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Culture

Building a differentiated work culture

Over the last few years, we’ve worked hard to build a work culture that is open, flat, fair and a culture that makes people feel good about themselves. In this post, I’ve tried to codify the key beliefs that have shaped our culture.

Over the last few years, we’ve worked hard to build a work culture that is open, flat, fair and a culture that makes people feel good about themselves. In this post, I’ve tried to codify the key beliefs that have shaped our culture. 

“I’m more interested in people than in how businesses work” – Peter Drucker

1. A healthy disregard for hierarchy – A great work culture encourages and facilitates honest and transparent feedback in all directions. As leaders, it becomes incredibly important to enable team members to share feedback irrespective of levels and seniority. A great test of culture is the level of (thoughtful) disagreements at the workplace. Encourage practitioners to openly and respectfully question decisions/directions that they don’t understand (without factoring in hierarchy). As a leader, if you have people agreeing with you all the time, you’ve got it wrong.

“People are responsible adults at home. Why do we suddenly transform them into adolescents with no freedom when they reach the workplace?” – Ricardo Semler

2. Have very few rules – As companies grow, they tend to create rules that do more harm than good. More often than not, rules are created for a small minority of professionals that misuse the system. The vast majority of professionals want to do great work and rules tend to apply artificial constraints on professionals and their work. Tear apart the rule book and enable professionals to do great work with minimal constraints. If they want to buy software or hardware to try something new, let them. If they want to buy books or attend trainings to upskill themselves, let them do it without the request getting mired in unnecessary layers of approval. Trust your team to do the right thing and give them the autonomy and space to operate. More often than not, they will deliver beyond your expectations. 

“When everything constantly needs approval, you create a culture of non-thinkers.” – Jason Fried

3. Hire genuinely nice people – Do not hire brilliant jerks. They are not worth it. Hiring people who are driven, self aware, curious and proactive is incredibly important. Mindset is more important than skill while hiring. It is also important to hire people who are genuinely nice. Being good and nice don’t have to be mutual exclusive. You can hire top notch professionals who are also decent human beings. They will help build a differentiated work culture that is high performing and devoid of politics. 

4. Create a healthy workplace – Enable a workplace that prioritises wellness. We live in a world where working long hours and weekends is glorified and is the norm. This is creating an environment where burnout is common and sickness is rampant. This has huge implications not just on productivity and happiness in the workplace but also on society at large. Enabling a workplace that doesn’t glorify long hours, respects the personal space of professionals, and encourages professionals to lead a healthy, full life outside of work is not just the right thing to do but will also enable workplaces to attract the right talent and build a highly productive workforce.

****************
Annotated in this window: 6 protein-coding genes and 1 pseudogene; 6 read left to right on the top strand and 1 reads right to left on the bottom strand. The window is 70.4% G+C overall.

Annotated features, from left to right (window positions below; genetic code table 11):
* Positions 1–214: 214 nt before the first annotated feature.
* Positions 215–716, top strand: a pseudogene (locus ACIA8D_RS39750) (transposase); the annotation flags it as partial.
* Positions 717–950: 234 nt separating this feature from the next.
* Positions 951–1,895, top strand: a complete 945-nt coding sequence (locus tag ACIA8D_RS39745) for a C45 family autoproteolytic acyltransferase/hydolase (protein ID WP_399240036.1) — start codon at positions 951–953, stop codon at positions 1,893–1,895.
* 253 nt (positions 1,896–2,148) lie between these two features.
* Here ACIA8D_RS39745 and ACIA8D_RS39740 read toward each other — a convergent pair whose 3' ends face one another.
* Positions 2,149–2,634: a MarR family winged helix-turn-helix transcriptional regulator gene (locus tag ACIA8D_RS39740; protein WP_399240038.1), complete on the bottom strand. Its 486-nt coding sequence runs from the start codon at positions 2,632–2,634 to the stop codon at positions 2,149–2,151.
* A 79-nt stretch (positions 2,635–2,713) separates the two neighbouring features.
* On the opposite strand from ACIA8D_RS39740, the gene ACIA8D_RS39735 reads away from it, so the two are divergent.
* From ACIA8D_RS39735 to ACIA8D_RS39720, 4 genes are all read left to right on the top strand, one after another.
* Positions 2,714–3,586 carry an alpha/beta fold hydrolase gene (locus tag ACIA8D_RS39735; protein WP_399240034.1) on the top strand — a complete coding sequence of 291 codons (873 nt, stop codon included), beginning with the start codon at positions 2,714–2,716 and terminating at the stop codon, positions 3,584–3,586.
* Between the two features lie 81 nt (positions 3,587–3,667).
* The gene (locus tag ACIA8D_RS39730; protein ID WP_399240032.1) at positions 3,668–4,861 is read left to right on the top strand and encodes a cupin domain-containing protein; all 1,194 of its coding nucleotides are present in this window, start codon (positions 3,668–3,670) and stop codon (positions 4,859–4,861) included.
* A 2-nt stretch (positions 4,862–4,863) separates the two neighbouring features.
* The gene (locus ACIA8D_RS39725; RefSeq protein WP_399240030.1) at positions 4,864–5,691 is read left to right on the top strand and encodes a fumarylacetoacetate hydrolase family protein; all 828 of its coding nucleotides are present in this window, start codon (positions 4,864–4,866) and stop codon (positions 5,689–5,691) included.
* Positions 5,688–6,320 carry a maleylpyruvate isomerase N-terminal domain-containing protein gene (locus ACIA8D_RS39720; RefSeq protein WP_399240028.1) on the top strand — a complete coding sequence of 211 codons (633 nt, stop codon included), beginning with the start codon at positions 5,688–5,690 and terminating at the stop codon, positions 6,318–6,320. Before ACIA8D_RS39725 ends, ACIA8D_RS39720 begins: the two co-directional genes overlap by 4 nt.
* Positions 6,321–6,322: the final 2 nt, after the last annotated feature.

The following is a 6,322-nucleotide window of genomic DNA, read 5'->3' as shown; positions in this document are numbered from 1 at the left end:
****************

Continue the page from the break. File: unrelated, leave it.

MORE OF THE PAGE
5. Let the best idea win – Enable a culture where the best ideas win. Most work environments are still very top down but the best ideas rarely come from the top. Create the right environment and build tools and frameworks that will enable the best ideas to rise to the top. In an environment where a lack of innovation can be the death knell for an organisation, bubbling up the right ideas to the top and executing on them can be a key differentiator. 

“When it comes to creative inspiration, job titles and hierarchy are meaningless.” – Ed Catmull

6. Fewer managers, more leaders – As companies scale, they also create a mid management layer where co-ordinating tasks and threads becomes the primary skill for managers. Co-ordination is not a skill. The best work cultures hire responsible professionals who are driven, self manage themselves and work together to deliver quality output. What teams need are leaders who are defined by their skill and followership, leaders who empower, challenge and motivate teams to bring their best selves to work.

“Make no mistake: a culture happens, whether you want it to or not. The only question is how hard you are going to try to influence it.” – Clayton Christensen

These are some of the beliefs that have shaped our culture. Building a differentiated work culture however is a work in progress. Culture is not something that you define and then forget about. As Peter Drucker once said, culture eats strategy for breakfast. Shaping, preserving and evolving the culture should be at the top of the list of priorities for every leader.